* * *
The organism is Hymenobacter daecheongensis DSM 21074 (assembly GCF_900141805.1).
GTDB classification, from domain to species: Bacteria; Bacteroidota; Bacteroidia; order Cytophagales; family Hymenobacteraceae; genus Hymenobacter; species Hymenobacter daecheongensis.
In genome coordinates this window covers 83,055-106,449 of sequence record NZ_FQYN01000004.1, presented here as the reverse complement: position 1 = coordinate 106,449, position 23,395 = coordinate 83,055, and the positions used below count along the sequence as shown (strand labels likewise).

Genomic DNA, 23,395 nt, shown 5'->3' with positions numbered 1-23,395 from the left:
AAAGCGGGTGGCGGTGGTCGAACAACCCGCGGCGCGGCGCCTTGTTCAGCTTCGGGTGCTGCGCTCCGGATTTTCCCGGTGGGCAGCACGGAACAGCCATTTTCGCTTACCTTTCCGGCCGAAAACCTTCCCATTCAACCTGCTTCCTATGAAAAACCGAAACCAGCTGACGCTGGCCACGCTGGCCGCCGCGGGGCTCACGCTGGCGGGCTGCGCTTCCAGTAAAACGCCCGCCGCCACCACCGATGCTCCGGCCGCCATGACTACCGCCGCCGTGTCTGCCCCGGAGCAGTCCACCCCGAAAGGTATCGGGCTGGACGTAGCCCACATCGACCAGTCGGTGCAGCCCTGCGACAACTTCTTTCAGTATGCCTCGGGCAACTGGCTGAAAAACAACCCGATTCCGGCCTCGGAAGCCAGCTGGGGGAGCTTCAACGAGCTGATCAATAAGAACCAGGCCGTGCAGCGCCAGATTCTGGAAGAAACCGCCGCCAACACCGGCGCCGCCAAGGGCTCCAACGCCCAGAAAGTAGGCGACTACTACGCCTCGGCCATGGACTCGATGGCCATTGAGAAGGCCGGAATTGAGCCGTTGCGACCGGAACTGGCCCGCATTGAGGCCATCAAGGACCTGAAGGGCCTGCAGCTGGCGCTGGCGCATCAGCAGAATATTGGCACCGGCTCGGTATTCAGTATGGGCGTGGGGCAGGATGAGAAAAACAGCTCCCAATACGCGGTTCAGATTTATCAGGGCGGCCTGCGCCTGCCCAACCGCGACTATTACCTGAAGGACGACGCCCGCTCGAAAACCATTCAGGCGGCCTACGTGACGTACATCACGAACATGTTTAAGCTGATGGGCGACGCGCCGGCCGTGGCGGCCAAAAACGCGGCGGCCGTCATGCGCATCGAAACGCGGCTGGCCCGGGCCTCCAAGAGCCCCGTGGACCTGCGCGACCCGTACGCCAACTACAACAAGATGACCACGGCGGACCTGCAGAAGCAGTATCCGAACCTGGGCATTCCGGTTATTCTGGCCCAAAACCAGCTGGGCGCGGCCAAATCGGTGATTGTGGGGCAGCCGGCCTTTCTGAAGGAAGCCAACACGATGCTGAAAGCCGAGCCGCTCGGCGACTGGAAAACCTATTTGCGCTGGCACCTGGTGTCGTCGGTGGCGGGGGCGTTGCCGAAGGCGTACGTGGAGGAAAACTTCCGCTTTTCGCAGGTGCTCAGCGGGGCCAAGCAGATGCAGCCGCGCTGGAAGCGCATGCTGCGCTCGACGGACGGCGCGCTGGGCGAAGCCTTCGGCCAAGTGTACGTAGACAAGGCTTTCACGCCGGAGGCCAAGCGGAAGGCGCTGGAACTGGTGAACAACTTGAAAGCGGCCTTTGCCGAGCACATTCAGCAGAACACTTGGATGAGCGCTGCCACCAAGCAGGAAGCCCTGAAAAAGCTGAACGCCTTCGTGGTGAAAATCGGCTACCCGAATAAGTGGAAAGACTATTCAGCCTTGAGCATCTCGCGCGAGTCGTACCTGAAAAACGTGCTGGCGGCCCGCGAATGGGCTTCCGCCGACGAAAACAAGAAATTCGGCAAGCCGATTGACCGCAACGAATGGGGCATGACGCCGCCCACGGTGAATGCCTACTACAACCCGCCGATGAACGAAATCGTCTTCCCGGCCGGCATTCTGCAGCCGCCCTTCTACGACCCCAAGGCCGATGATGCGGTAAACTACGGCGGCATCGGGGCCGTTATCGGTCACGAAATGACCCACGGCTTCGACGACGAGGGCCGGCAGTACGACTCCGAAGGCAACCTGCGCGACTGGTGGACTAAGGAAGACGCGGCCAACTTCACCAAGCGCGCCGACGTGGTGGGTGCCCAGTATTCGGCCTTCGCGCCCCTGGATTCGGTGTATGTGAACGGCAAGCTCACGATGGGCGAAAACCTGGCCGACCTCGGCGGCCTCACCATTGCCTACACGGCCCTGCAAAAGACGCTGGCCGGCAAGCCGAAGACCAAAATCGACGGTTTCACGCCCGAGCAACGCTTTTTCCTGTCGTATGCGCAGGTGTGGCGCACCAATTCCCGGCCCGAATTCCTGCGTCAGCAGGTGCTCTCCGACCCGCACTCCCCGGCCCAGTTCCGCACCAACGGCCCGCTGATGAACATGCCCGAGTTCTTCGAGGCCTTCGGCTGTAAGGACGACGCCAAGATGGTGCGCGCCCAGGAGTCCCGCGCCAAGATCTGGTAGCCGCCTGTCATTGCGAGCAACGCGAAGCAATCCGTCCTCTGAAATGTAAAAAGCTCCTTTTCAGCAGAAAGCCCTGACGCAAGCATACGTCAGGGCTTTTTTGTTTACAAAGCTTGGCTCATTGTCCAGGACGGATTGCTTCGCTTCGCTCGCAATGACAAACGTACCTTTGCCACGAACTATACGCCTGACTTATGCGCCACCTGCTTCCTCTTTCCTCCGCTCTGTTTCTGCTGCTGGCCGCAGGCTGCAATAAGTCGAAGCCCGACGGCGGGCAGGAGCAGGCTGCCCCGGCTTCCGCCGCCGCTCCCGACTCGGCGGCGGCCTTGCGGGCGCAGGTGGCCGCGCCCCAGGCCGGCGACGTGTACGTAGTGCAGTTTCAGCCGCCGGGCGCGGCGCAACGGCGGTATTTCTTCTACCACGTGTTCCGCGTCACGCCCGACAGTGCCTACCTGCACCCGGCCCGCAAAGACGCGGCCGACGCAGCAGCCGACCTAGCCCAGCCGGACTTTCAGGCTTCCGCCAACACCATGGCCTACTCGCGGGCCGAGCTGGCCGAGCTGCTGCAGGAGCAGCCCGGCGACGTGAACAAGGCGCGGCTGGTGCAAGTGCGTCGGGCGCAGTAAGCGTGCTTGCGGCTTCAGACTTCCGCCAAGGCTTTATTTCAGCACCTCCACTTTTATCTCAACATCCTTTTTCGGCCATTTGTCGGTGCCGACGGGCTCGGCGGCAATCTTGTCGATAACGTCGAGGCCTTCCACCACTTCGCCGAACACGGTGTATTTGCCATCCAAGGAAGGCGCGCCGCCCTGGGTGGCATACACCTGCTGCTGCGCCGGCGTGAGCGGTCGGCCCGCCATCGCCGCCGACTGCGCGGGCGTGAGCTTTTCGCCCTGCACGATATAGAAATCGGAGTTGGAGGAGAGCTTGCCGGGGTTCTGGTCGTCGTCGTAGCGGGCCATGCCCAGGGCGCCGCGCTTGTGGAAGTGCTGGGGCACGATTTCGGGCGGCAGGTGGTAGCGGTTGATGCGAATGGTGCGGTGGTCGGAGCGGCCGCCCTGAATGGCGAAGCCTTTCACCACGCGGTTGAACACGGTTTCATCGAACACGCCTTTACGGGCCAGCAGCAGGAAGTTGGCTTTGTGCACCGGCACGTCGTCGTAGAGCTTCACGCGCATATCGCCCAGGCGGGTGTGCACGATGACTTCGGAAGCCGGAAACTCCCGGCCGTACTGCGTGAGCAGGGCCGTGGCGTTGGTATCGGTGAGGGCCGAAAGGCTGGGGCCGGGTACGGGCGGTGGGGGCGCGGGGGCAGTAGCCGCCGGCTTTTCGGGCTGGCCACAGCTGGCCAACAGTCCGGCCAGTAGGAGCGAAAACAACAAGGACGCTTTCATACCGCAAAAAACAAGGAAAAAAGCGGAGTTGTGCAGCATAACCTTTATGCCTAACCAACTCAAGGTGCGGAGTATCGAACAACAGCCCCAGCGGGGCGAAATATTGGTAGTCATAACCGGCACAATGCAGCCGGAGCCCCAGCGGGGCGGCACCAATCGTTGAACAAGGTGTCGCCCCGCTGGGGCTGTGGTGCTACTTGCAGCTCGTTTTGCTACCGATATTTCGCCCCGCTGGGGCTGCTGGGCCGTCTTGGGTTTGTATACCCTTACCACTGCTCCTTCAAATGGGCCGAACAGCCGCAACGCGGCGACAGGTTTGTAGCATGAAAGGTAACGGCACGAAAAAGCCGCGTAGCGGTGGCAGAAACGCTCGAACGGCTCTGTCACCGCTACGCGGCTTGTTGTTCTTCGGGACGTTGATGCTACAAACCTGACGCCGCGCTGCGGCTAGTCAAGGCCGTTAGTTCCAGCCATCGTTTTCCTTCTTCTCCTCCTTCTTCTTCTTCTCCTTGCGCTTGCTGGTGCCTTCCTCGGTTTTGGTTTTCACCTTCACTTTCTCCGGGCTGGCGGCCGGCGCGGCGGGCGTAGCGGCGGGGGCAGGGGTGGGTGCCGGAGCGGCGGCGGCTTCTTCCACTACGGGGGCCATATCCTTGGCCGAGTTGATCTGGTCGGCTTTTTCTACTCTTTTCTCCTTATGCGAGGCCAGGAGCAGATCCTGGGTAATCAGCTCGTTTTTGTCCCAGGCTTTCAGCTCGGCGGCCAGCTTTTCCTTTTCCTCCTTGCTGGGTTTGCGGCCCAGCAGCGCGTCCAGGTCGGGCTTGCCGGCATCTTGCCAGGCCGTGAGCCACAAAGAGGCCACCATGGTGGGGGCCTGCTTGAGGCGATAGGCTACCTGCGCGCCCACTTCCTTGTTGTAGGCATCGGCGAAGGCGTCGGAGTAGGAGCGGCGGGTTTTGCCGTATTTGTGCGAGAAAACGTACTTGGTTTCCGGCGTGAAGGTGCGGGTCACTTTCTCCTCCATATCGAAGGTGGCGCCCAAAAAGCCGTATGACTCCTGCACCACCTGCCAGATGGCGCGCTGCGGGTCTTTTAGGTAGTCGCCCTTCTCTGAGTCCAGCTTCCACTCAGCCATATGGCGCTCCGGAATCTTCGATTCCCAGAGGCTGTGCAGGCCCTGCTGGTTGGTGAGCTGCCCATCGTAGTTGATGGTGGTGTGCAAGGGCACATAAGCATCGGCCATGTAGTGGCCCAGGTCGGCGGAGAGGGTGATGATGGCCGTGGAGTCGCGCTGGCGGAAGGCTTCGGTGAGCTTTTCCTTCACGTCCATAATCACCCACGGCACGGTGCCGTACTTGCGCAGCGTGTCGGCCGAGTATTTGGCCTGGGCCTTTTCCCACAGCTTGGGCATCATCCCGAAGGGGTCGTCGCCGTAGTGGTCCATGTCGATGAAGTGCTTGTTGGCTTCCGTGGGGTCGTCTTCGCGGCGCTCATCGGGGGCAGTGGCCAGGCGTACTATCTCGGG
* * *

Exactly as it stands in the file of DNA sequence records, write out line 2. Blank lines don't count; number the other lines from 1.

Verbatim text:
GTDB classification, from domain to species: Bacteria; Bacteroidota; Bacteroidia; order Cytophagales; family Hymenobacteraceae; genus Hymenobacter; species Hymenobacter daecheongensis.